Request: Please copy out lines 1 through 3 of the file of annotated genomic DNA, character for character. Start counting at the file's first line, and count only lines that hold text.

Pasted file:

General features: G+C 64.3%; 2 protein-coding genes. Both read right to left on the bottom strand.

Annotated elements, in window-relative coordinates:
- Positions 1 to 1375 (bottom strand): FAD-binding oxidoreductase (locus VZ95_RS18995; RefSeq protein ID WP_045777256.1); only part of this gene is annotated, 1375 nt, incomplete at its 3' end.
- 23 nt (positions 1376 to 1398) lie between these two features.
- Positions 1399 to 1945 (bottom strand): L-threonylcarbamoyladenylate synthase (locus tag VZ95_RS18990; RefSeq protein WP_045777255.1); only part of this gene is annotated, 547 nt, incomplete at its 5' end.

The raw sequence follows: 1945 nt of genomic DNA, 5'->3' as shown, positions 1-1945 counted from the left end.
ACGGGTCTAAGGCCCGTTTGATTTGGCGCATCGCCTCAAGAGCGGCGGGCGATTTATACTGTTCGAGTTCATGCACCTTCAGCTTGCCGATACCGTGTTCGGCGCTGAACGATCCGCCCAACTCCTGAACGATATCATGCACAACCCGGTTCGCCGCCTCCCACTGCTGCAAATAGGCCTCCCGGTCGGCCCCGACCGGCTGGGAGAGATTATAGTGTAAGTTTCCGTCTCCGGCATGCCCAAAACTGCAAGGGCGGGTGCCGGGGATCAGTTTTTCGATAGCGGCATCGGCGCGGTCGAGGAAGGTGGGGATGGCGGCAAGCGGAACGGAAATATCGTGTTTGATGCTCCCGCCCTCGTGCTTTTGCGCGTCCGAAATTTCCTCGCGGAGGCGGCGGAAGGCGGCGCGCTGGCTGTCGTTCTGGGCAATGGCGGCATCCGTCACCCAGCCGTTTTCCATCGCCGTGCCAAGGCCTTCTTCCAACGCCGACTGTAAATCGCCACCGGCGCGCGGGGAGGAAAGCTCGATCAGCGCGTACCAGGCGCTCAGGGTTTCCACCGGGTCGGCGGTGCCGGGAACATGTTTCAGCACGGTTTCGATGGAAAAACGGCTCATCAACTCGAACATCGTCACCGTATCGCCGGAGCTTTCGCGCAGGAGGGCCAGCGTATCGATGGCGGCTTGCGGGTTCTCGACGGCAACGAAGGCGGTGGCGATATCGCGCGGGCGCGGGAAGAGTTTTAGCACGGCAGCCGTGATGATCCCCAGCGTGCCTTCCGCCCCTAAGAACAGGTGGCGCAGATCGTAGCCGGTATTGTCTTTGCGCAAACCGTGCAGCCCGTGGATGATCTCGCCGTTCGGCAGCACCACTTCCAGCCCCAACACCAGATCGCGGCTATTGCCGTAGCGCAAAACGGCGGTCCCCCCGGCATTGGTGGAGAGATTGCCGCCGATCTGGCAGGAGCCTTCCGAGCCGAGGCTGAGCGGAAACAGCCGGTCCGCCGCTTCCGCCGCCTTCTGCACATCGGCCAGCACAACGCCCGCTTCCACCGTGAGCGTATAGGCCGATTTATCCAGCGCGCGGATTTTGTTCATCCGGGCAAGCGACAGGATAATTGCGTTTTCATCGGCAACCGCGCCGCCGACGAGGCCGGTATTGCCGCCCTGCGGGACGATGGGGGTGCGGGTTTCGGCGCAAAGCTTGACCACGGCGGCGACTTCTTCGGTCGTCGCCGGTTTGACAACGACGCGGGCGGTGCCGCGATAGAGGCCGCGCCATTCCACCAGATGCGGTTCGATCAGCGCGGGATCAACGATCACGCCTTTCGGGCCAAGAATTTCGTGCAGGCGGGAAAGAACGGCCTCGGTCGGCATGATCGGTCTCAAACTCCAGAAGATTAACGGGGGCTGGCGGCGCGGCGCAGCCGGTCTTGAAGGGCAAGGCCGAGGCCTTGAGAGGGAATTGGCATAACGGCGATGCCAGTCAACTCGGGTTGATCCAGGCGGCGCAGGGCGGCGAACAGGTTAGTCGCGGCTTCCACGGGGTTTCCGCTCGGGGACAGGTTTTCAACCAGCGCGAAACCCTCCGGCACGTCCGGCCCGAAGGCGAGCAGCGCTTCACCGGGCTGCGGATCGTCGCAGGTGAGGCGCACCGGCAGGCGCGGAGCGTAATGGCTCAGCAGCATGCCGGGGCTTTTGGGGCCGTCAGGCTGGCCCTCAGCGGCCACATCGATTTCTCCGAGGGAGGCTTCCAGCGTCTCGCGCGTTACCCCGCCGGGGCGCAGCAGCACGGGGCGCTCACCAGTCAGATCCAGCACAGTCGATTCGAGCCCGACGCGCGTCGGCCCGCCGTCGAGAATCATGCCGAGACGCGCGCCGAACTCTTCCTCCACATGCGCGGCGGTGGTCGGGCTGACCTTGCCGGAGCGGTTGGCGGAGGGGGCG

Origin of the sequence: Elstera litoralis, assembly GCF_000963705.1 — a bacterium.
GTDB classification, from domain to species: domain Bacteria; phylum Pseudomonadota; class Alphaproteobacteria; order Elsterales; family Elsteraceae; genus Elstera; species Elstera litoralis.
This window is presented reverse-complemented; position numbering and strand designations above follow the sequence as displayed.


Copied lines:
General features: G+C 64.3%; 2 protein-coding genes. Both read right to left on the bottom strand.

Annotated elements, in window-relative coordinates:
- Positions 1 to 1375 (bottom strand): FAD-binding oxidoreductase (locus VZ95_RS18995; RefSeq protein ID WP_045777256.1); only part of this gene is annotated, 1375 nt, incomplete at its 3' end.